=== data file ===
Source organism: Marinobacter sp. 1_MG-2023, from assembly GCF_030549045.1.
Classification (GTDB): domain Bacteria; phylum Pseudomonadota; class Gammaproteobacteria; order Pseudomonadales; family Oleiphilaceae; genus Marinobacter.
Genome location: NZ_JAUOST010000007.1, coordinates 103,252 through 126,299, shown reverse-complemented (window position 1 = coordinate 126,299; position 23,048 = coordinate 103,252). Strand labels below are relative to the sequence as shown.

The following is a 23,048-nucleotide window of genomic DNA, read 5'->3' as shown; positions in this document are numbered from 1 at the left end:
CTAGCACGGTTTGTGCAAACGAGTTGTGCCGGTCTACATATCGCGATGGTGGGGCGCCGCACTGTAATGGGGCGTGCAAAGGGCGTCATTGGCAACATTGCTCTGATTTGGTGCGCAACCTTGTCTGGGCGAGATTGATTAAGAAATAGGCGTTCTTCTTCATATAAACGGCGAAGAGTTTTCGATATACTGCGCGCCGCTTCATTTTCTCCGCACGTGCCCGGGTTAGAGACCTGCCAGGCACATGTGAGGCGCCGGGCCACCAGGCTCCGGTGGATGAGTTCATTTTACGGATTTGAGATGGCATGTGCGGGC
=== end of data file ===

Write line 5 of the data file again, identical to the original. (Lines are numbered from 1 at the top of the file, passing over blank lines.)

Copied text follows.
CTAGCACGGTTTGTGCAAACGAGTTGTGCCGGTCTACATATCGCGATGGTGGGGCGCCGCACTGTAATGGGGCGTGCAAAGGGCGTCATTGGCAACATTGCTCTGATTTGGTGCGCAACCTTGTCTGGGCGAGATTGATTAAGAAATAGGCGTTCTTCTTCATATAAACGGCGAAGAGTTTTCGATATACTGCGCGCCGCTTCATTTTCTCCGCACGTGCCCGGGTTAGAGACCTGCCAGGCACATGTGAGGCGCCGGGCCACCAGGCTCCGGTGGATGAGTTCATTTTACGGATTTGAGATGGCATGTGCGGGC